The Harney Residence
What do you notice first about 1283 Page? Perhaps it’s the wonderful mural that graces the garage door. The sculptor who has lived here since the 1960s commissioned Jane Ford (co-founder of Benefit Cosmetics) to create this joyful “gift to the street.”
Illustration by VASF member Kit Haskell
Look again and maybe you’ll notice that 1283 and its neighbors at either side seem almost petulantly independent of each other. Sidewalk setbacks are different for each. The left-hand neighbor sits at a higher grade level than 1283. And, then, look at the side windows and cornices—they face each other head on. “Why would this be?” you ask. The answer: 1283 wasn’t built here. In 1897, this vintage 1883 two-story single-family Italianate was jacked up on blocks, put on a sled, and moved to this lot, next to the existing house at 1277 Page.
The man who owned the lot and set up water service here on July 19, 1897 was Charles S. Harney, one of a family of street and grading contractors. There were originally two wash trays, two wash basins (a third added in 1908), one bath and two water closets.
Exquisite details in the façade have been preserved throughout the house’s long life—and the owner’s choice of paint colors make these details “pop.” Dentils wrap under the cornices above each set of windows and the roof. The mansard-like French cap adds apparent height to the false front. Pilasters delineate the building corners. Classical columns at the entry are mimicked by smaller colonnettes between slanted bays. Originally built as part of a row of houses, you can see that the ornamentation on 1283’s left side would have faced on a street corner or side garden. (The whimsical figures perched on the railings are more recent additions!)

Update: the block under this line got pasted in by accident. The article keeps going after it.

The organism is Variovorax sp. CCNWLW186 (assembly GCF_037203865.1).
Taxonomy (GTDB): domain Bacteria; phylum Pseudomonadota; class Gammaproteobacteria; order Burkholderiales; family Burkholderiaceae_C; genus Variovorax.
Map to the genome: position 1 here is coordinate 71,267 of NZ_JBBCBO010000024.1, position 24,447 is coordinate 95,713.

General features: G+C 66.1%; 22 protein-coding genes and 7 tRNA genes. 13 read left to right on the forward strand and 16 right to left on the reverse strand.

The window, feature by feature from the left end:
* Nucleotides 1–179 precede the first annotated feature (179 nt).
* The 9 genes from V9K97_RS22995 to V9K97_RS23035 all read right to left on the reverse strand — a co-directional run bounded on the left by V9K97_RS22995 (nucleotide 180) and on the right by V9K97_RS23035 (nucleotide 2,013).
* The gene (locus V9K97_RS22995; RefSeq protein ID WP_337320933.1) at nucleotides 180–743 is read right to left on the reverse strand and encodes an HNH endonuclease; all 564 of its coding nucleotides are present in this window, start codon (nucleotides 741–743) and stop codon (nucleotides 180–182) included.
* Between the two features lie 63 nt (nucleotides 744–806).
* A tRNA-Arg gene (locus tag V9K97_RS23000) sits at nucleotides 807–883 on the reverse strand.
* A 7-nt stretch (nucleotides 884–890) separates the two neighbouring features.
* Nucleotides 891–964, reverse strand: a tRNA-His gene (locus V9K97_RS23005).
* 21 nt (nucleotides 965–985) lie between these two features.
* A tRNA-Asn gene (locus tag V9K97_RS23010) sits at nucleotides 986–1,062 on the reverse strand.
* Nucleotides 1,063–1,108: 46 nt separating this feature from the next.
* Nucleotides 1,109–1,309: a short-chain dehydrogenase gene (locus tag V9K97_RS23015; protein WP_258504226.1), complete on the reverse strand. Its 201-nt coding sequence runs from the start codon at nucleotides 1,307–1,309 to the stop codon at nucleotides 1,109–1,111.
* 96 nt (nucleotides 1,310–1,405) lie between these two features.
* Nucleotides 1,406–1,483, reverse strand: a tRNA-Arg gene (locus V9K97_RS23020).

The first occupants at 1283 Page—from 1897 to 1910—were diamond merchant and jeweler Sigmund Braverman, his wife, and soon-to-be socialite daughter. The Bravermans left to move to Pacific Heights.
Property owner Charles S. Harney resided here for only a few months, having moved in with the Irish-born Margaret Tormey and her family shortly before his death at age 46 in 1910. In his will, Charles Harney granted a life-estate in 1283 Page to Margaret—that is, she didn’t own it but had rights to it during her lifetime. Charles never married, and left most of his sizable estate (estimated at over $110,000) to his siblings Joseph, Mary, and Winifred.
Margaret Tormey lived here with various of her children and occasional lodgers off-and-on from 1910. After her death in 1932, unrestricted ownership reverted to the children of Charles Harney’s now-deceased siblings. Over the next two decades, 1283 Page provided a home for the families of two of the nieces: Grace Juth and Isabell Frontin, themselves both widows. It was perhaps Grace and Isabell who installed steam heat and a fantastical elephant-ear wallpaper. From the early 1950s, the owner-occupants warehouseman Domingo and Amparo Dahunan shared 1283 Page with numerous renters.
By 1964 when the current owner moved in, the house had been partitioned into six households. The current owner’s many restorations and loving improvements include returning the house to a single-family dwelling, along with saving several art-glass windows from Fillmore-neighborhood wrecking balls now installed to embellish the light from the surrounding garden.
by Eileen Keremitsis
— taken from the Victorian Alliance’s “2014 House Tour” catalog